CARES Act and Charitable Giving
What the CARES Act Means for Your Charitable Giving
On March 27, the President signed into law the Coronavirus Aid, Relief and Economic Security (CARES) Act to help combat the far-reaching impacts of COVID-19. The bill provides increased tax incentives for charitable giving for both individuals and corporations, signifying an intent to stimulate philanthropy throughout America.
Frequently Asked Questions
The adjusted gross income (AGI) limit for cash contributions was increased for individual donors. For cash contributions made in 2020, you can now elect to deduct up to 100 percent of your AGI (increased from 60 percent).
The AGI limit for cash contributions was also increased for corporate donors. Corporations can now deduct up to 25 percent of taxable income (increased from 10 percent).
The CARES Act allows for an additional, “above-the-line” deduction for charitable gifts made in cash of up to $300. If you are not itemizing on your 2020 taxes, you can claim this new deduction.
Both of these new incentives apply only to cash contributions to public charities and do not apply to contributions to supporting organizations or public charities that sponsor donor-advised funds. However, there have been no changes to existing deductions for contributions made into a donor-advised fund. This means you are still able to deduct up to 60 percent AGI in cash and up to 30 percent AGI in appreciated assets contributed to a donor-advised fund.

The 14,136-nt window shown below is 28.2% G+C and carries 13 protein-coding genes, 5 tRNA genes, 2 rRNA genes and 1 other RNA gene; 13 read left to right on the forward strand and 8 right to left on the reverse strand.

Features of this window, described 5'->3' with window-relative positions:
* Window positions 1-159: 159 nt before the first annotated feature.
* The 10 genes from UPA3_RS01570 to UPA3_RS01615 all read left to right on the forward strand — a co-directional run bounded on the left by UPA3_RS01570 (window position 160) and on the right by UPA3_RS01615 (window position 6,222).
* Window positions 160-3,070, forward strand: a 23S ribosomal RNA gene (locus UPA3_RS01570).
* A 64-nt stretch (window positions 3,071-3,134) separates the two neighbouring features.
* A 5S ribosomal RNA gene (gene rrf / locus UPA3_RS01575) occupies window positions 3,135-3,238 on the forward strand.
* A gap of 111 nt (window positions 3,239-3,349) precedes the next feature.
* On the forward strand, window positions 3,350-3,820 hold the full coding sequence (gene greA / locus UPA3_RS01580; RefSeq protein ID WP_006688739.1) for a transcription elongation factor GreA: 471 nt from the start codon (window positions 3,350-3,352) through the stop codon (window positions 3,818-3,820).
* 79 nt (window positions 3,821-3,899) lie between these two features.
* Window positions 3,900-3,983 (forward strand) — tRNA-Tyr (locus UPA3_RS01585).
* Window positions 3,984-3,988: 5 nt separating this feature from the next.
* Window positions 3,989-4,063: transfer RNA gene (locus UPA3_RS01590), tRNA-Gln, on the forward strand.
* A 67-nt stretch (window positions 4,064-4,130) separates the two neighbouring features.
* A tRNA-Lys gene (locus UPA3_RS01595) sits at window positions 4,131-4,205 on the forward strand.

Existing carry-over rules still apply, so if your donations in 2020 exceed your AGI deduction limits, you may carry forward excess deductions for up to five subsequent tax years. As always, donors should consult with their tax and legal advisors when considering their charitable giving.
The CARES Act did not change the rules around the QCD, which allows individuals over 70½ years old to donate up to $100,000 in IRA assets directly to charity1 annually, without taking the distribution into taxable income.
However, remember that under the CARES Act an individual can elect to deduct 100 percent of their AGI for cash charitable contributions. This effectively affords individuals over 59½ years old the benefits similar to a QCD; they can take a cash distribution from their IRA, contribute the cash to charity, and may completely offset tax attributable to the distribution by taking a charitable deduction in an amount up to 100 percent of their AGI for the tax year.
If you’re planning a large donation in 2020, this may be a smart strategy as long as you are between the ages of 59½ and 70½ and are not dependent on existing retirement funds.
1 Sponsoring organizations with donor-advised fund programs are not qualifying charities for QCDs.